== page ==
Frightful Friday is a weekly meme in which I feature a particularly scary or chilling book that I’ve read that week.
The featured title this week is Human Remains by Elizabeth Haynes:
- Paperback: 464 pages
- Publisher: Harper Paperbacks (August 20, 2013)
- ISBN-10: 006227676X
- Source: Publisher
Despite the fact she doesn’t have many friends, Annabel would never consider herself to be lonely. Her work as a police analyst and the regular care of her ailing mother keeps her rather busy. One evening, she returns home and notices a pervasive, foul odor. Her cat has returned home, drenched in the same odor. She notices a light on in her neighbor’s home. The couple next door recently parted ways, so when she didn’t see anyone entering the residence in some time she assumed they had moved. Upon entering her neighbor’s home, the smell increases. Annabel assumes the odor is caused by food that hasn’t been thrown own. Instead, she discovers the decomposing body of her neighbor. How could she and her surrounding neighbors have gone so long without noticing something?
Her neighbor’s demise shocks Annabel so greatly that she begins to look into other similar incidents and uncovers a chilling pattern: Over 20 individuals have been found dead, decomposing in their homes as life continues to go on around them. They weren’t missed by anyone, simply lonely individuals who passed away unnoticed. Unfortunately, Annabel’s coworkers show no interest in her findings…that is, until they hit a little close to home. One sick and twisted individual is responsible for coaxing…leading these lonely individuals to their deaths.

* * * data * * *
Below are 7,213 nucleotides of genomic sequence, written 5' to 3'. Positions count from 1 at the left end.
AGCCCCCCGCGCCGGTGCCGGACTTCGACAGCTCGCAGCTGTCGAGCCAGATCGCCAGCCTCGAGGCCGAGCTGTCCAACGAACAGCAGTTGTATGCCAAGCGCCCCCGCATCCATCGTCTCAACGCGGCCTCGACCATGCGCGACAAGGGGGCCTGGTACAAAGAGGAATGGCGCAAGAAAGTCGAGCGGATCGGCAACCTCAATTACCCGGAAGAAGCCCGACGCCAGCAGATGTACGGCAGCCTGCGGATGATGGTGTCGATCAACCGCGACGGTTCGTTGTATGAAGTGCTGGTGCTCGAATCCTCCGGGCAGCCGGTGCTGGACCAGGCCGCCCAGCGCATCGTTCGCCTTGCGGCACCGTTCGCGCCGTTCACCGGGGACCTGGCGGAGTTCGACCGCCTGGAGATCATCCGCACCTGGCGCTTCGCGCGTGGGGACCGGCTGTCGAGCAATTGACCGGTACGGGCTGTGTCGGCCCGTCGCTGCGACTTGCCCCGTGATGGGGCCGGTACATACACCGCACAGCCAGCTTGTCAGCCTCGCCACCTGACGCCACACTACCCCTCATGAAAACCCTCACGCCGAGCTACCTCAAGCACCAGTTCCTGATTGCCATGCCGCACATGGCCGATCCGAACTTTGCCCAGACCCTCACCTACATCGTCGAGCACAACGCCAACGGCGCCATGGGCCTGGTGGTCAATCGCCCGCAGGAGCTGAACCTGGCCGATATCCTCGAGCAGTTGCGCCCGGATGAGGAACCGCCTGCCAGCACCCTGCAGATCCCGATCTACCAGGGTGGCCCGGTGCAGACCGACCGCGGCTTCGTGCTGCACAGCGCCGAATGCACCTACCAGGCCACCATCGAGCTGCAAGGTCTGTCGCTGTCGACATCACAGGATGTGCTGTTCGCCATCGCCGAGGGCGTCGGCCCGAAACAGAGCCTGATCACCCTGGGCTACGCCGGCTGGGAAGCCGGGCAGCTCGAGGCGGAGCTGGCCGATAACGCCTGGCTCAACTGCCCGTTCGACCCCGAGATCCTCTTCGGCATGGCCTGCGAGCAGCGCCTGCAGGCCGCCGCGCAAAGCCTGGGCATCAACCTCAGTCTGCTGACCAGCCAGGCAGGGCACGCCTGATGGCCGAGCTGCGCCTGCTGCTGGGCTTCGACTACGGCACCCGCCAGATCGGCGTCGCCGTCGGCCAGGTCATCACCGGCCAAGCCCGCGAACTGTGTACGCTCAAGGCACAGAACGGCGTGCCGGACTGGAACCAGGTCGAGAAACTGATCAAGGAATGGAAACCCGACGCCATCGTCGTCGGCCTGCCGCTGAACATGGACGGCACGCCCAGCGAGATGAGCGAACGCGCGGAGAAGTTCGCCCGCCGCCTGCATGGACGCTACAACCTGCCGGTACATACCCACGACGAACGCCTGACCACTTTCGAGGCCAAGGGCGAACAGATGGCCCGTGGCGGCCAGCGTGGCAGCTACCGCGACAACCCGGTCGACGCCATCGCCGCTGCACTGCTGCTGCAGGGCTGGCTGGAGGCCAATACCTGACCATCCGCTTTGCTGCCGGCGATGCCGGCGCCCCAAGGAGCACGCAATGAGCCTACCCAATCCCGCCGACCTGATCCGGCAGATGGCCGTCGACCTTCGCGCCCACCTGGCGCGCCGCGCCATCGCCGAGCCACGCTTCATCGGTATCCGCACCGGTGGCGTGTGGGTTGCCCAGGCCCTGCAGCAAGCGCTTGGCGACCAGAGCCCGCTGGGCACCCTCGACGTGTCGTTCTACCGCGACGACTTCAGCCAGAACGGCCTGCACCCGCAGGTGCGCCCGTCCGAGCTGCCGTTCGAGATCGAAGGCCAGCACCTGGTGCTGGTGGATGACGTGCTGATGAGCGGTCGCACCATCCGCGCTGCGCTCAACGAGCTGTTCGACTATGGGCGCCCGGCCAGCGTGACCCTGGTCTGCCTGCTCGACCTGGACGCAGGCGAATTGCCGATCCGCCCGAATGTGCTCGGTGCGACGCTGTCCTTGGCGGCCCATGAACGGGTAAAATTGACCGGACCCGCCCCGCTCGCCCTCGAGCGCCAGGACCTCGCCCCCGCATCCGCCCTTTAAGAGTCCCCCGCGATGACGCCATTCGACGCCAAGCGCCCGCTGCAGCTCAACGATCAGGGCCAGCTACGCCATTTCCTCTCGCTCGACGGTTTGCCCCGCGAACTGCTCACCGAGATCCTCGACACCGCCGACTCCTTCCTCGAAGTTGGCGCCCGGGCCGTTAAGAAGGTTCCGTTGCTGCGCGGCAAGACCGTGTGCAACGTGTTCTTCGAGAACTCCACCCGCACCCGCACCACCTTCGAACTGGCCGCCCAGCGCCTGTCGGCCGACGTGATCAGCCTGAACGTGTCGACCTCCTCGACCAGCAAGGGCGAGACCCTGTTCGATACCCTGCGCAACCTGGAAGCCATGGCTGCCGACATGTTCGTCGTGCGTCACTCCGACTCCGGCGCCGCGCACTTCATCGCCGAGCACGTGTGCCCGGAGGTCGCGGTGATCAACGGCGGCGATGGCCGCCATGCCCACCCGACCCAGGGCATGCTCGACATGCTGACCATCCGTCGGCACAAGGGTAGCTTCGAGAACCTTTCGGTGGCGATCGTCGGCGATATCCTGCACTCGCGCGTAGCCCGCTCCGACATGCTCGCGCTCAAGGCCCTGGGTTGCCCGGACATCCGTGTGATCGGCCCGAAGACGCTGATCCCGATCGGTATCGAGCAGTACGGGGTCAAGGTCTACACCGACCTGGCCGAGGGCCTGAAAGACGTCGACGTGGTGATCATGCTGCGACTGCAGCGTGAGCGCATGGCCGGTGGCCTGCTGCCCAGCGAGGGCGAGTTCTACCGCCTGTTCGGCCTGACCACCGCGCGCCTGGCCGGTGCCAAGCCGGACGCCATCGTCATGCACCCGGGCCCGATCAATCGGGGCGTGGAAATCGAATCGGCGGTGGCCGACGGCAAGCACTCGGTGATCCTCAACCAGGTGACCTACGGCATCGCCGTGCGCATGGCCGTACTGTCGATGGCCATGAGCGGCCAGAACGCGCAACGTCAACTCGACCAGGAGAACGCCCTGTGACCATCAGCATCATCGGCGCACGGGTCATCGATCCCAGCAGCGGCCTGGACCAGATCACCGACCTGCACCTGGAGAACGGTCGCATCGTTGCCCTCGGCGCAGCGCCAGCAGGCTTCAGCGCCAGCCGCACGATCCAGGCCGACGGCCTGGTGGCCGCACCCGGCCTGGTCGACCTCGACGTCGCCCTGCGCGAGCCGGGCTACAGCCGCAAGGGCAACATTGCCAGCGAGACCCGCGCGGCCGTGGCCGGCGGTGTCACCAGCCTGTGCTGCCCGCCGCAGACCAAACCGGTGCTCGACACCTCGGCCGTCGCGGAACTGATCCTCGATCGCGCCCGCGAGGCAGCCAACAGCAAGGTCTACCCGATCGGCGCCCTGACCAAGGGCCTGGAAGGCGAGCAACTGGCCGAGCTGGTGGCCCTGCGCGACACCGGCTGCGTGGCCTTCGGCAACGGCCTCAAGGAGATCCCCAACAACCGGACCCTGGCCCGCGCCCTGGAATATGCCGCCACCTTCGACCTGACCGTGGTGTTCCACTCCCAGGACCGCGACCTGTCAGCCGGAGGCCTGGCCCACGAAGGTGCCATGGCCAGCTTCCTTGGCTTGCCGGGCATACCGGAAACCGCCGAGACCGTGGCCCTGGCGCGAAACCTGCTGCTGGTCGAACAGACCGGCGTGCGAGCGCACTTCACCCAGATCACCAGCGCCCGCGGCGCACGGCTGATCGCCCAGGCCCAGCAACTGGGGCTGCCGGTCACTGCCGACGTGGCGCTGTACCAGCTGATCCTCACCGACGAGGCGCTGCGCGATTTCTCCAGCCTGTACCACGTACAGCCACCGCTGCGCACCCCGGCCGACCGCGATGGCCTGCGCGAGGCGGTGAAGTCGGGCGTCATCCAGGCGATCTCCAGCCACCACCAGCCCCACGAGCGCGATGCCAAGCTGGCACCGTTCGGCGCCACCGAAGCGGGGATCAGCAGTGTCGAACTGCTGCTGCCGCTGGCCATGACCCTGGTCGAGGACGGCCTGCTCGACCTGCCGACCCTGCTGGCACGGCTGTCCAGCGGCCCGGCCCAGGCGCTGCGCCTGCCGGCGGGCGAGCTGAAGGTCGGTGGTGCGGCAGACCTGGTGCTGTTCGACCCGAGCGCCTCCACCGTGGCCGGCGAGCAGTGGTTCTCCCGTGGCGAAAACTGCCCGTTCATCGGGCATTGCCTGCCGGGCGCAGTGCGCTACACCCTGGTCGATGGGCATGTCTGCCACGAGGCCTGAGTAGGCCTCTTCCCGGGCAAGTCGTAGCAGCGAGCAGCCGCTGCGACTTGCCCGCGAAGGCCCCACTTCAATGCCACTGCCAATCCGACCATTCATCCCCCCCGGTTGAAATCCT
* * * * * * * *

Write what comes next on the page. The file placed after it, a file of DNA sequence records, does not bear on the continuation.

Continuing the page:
Human Remains is a tremendously dark, and sometimes disturbing, glimpse inside the world of individuals so lost and lonely that they become vulnerable to persuasion. What makes this thriller unusual is that they aren’t killed by stabbing or gunfire, but instead coaxed and guided to allow themselves to die of thirst and starvation. The perpetrator, an incredibly disturbing individual wields so much power over them, yet never renders any sort of physical brutality toward them. He is obsessed with and turned on by decay and the decomposition process.
Additionally, Haynes focuses on the fact that so many individuals go on with life, ignoring the well-being of those around them. This includes Annabel herself, unnoticed and ignored until her life is at risk. Grown children ignore their sick and ailing parents, neighbors ignore one another. It isn’t until the deaths become noticeable that they think to check up on their loved ones. Annabel’s persistence, aided by young and dedicated reporter, bring to light the real circumstances involving these deaths.
Due to some of the content, this isn’t a novel that I would recommend to just everyone. There are some pretty graphic scenes, including some pretty graphic scenes of a sexual nature. If you are able to get beyond this, you will be handsomely rewarded with a brilliant, well-plotted thriller. Passages from the deceased that serve as voices of the dead add a chilling element that borders on horror. Having read all of this author’s previous work, Human Remains is by far the darkest. If you are looking for a terrifying psychological thriller, look no further. Highly recommended.